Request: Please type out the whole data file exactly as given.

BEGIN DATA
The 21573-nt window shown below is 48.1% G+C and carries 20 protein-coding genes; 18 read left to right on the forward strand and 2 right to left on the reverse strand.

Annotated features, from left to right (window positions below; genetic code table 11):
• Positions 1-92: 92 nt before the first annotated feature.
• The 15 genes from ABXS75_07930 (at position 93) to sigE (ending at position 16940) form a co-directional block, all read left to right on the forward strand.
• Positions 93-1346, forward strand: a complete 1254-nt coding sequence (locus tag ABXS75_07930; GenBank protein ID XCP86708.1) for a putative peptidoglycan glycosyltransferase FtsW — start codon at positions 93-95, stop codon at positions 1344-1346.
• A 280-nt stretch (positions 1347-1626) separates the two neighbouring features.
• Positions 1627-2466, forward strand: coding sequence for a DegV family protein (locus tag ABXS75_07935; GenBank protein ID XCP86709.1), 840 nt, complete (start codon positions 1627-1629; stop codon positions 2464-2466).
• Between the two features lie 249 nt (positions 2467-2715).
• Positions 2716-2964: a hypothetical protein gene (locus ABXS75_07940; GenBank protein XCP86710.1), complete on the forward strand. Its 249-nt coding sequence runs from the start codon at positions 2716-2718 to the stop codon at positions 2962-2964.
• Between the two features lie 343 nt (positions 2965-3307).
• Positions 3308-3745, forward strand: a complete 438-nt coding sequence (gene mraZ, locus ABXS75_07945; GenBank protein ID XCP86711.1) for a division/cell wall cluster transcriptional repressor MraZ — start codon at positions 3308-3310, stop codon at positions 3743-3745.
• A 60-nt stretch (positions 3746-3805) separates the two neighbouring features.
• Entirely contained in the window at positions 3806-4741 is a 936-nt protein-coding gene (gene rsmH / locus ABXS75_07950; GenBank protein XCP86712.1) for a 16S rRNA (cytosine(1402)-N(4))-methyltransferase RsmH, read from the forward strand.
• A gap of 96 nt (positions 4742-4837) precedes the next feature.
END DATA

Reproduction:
The 21573-nt window shown below is 48.1% G+C and carries 20 protein-coding genes; 18 read left to right on the forward strand and 2 right to left on the reverse strand.

Annotated features, from left to right (window positions below; genetic code table 11):
• Positions 1-92: 92 nt before the first annotated feature.
• The 15 genes from ABXS75_07930 (at position 93) to sigE (ending at position 16940) form a co-directional block, all read left to right on the forward strand.
• Positions 93-1346, forward strand: a complete 1254-nt coding sequence (locus tag ABXS75_07930; GenBank protein ID XCP86708.1) for a putative peptidoglycan glycosyltransferase FtsW — start codon at positions 93-95, stop codon at positions 1344-1346.
• A 280-nt stretch (positions 1347-1626) separates the two neighbouring features.
• Positions 1627-2466, forward strand: coding sequence for a DegV family protein (locus tag ABXS75_07935; GenBank protein ID XCP86709.1), 840 nt, complete (start codon positions 1627-1629; stop codon positions 2464-2466).
• Between the two features lie 249 nt (positions 2467-2715).
• Positions 2716-2964: a hypothetical protein gene (locus ABXS75_07940; GenBank protein XCP86710.1), complete on the forward strand. Its 249-nt coding sequence runs from the start codon at positions 2716-2718 to the stop codon at positions 2962-2964.
• Between the two features lie 343 nt (positions 2965-3307).
• Positions 3308-3745, forward strand: a complete 438-nt coding sequence (gene mraZ, locus ABXS75_07945; GenBank protein ID XCP86711.1) for a division/cell wall cluster transcriptional repressor MraZ — start codon at positions 3308-3310, stop codon at positions 3743-3745.
• A 60-nt stretch (positions 3746-3805) separates the two neighbouring features.
• Entirely contained in the window at positions 3806-4741 is a 936-nt protein-coding gene (gene rsmH / locus ABXS75_07950; GenBank protein XCP86712.1) for a 16S rRNA (cytosine(1402)-N(4))-methyltransferase RsmH, read from the forward strand.
• A gap of 96 nt (positions 4742-4837) precedes the next feature.